Additional discovery requests rejected by Hovland pertained to the activities of private security agencies. Fallis’s attorneys had challenged the legality of police operations at Standing Rock due to law enforcement’s close collaboration with TigerSwan, a security firm hired to protect the pipeline. An ongoing lawsuit filed by the North Dakota Private Investigation and Security Board alleges that TigerSwan illegally provided security and investigative services in the state after having been denied a license to do so. A civil trial in that case has been scheduled for October 2018.

Following The Intercept’s publication of a “links chart” prepared by a North Dakota fusion center identifying Fallis as a leader of the protest movement more than seven weeks prior to her arrest, defense lawyers asked the judge to compel the government to turn over all intelligence collected about Fallis and her activities. The judge ordered the government to “disclose all relevant information” concerning Fallis, including but not limited to her placement on the chart — but such disclosure will no longer be required given Fallis’s decision to accept the government’s plea offer.

A Legacy of Activism

Among the water protectors who gathered at Standing Rock, Fallis was known for her work as a medic and mentor to younger activists. According to Mia Stevens, a family friend, Fallis had dedicated her work to her late mother, Troy Lynn Yellow Wood, a prominent activist with the American Indian Movement.

Founded in 1968, AIM fought for the legal rights and cultural survival of indigenous people. According to Phyllis Young, a Standing Rock Sioux tribal member and longtime AIM member, Yellow Wood was at the center of many of the group’s struggles and helped to establish Women of All Red Nations, which fought for an end to forced sterilization of indigenous women, among other causes.

By traveling to Standing Rock, Fallis was almost literally following in her mother’s footsteps. In 1974, Young said, members of the Standing Rock Sioux tribe invited AIM to an area at the confluence of the Missouri and Cannonball rivers known as Sacred Stone, which would later become the site of the first NoDAPL camp.

Until the 1978 passage of the American Indian Religious Freedom Act, it was illegal for indigenous people to practice many of their traditional spiritual ceremonies. Standing Rock traditionalists decided to carry out a pipe ceremony at the site and sought AIM’s protection to do so. Yellow Wood was among the AIM members who responded to that call, Young said.

Many of Fallis’s supporters contend that her stature as a politically active indigenous woman played a central role in drawing the attention of law enforcement. “They just could not stand for us as Indians to talk back to them, and most of all, they couldn’t stand for us as women to be talking back to them,” Young said.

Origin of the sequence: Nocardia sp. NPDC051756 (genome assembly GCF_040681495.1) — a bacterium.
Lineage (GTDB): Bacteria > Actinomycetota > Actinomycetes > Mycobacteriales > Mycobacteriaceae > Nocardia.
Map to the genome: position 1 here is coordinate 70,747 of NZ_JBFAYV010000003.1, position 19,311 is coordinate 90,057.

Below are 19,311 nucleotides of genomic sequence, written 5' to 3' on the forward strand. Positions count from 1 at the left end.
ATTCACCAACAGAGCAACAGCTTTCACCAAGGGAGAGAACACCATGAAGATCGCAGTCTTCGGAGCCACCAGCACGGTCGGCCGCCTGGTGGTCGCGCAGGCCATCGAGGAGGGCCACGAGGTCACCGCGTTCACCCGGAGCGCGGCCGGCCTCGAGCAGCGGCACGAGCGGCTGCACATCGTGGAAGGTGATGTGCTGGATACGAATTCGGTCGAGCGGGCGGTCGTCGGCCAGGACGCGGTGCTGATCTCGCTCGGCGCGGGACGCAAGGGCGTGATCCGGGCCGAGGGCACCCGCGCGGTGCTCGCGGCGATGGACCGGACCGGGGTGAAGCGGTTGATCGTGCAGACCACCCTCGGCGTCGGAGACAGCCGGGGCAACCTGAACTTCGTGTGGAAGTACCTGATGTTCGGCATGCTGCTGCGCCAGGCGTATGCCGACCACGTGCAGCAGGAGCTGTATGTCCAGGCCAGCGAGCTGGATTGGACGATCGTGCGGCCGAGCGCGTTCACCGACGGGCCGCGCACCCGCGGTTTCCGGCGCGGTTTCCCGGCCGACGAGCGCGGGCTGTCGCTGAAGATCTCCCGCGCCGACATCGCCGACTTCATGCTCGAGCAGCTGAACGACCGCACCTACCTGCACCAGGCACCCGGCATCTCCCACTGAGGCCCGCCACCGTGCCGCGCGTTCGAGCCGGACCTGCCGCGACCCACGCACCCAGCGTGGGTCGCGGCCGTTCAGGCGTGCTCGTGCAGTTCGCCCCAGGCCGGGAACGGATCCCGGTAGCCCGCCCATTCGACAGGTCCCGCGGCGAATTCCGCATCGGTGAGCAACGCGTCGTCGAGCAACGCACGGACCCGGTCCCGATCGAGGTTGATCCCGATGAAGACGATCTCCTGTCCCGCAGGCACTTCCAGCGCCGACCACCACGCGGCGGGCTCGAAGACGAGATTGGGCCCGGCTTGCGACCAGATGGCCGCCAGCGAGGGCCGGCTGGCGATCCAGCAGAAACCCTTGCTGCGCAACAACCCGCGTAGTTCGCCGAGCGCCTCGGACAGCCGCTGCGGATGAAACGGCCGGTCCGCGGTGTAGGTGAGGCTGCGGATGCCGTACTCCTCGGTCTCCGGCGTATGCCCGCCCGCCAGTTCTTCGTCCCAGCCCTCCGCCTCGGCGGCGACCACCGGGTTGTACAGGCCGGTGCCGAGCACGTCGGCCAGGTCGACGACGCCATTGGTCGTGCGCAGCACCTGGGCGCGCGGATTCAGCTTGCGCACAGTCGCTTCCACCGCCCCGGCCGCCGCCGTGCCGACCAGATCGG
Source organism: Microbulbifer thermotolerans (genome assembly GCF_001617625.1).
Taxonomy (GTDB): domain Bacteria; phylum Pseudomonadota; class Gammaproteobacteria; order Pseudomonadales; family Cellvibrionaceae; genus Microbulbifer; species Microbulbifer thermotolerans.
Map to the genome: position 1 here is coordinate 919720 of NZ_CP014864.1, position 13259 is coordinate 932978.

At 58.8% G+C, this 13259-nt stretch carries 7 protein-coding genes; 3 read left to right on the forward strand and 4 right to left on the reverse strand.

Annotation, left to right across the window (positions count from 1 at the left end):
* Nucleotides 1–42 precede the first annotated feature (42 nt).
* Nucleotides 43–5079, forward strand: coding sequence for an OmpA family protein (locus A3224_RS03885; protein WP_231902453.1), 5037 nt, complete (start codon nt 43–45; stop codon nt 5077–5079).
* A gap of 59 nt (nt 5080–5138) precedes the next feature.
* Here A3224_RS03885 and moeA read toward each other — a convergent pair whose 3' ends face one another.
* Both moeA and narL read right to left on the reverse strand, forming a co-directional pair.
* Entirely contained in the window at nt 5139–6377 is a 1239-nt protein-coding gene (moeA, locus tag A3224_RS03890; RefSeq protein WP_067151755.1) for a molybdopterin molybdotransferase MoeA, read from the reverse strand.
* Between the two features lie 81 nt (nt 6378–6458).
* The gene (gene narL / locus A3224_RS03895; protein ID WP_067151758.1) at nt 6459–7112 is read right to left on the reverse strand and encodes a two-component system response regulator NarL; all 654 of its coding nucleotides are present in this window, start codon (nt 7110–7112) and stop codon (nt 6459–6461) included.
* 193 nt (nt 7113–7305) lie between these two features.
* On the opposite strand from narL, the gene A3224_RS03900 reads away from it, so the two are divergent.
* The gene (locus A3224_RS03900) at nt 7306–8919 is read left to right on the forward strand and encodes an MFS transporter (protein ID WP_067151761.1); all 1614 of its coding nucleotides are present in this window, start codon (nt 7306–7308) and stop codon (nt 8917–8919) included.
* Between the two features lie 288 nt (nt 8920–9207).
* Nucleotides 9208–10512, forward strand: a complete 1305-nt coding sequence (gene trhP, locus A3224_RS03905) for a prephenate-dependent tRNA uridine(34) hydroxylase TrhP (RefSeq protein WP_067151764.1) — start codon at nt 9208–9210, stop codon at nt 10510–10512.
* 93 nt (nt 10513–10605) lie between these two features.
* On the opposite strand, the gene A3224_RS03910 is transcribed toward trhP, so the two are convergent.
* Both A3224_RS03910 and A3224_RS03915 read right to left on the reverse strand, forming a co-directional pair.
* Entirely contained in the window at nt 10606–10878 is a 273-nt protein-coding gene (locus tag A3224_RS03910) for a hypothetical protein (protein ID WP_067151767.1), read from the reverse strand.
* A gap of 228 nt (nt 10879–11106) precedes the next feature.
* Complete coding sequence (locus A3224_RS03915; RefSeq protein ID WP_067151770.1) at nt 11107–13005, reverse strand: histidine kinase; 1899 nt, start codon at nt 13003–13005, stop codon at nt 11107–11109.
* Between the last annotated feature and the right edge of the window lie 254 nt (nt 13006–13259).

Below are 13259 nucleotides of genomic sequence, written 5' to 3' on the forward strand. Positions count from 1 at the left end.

In early May, Fallis was granted a three-day furlough from jail to attend a memorial in Denver for her mother and grandmother. Young, who accompanied her to the ceremony, said Fallis had a emotional reunion with family members before receiving blessings at traditional ceremonies organized on her behalf. “They honored her far into night,” Young said.

But while an older generation of AIM activists sees Fallis as having carried on the work of the organization, her case also represents a continuation of the infiltration that created fissures within AIM in the 1970s. Standing Rock Sioux tribal member Ladonna Allard, who hosted the Sacred Stone Camp, says people in the movement are “trying to deal with the whole fact of Heath Harmon and how he was able to get so close to everybody.”

After spending a year in jail following her arrest, Fallis was transferred to a halfway house in Fargo. Earlier this month, federal marshals re-arrested her after she failed to attend a mandatory adult education course and returned late to the halfway house. At the January 22 hearing, both prosecutors and defense attorneys expressed supported for returning Fallis to the halfway house with the addition of GPS monitoring.

While Fallis’s case has been one of the highest profile among the hundreds filed against anti-DAPL protesters, she is not the only one to face harsh penalties for her role in the protests. On January 21, attorneys for Michael “Rattler” Markus, another pipeline opponent charged with federal crimes related to the October 27 raid, announced that they had arrived at a plea agreement with the U.S. government. Prosecutors will drop the most serious charge against Markus — use of fire to commit a federal felony offense — in exchange for his plea of guilty to civil disorder. Prosecutors and the defense are jointly recommending a prison sentence of 36 months.

A sentencing hearing for Fallis is scheduled for May 31. Her attorneys intend to call several witnesses, defense attorney Bruce Ellison said at the hearing in Bismarck. Ellison is also a longtime attorney for Leonard Peltier, a member of AIM who was imprisoned for the killings of two FBI agents in the 1970s, in what many indigenous activists and human rights groups have labeled a wrongful conviction.

According to Eryn Wise, a member of the International Indigenous Youth Council, the young people who grew to admire Fallis at Standing Rock have only grown more determined as they’ve followed her case, particularly given the urgency of climate change and other environmental degradation, as well as the prevailing sense that their traditional lands remain under occupation by the U.S. government.

“What’s happened to Red Fawn has only inspired the youth to pursue this line of work more,” Wise said, “because they realize that without people standing up like she has, there won’t be a future for anybody.”

Top photo: Danielle Giagnoli carries a sign in support of Red Fawn Fallis during a “Stand With Standing Rock” demonstration against the Dakota Access pipeline in Santa Ana, Calif., Nov. 26, 2016.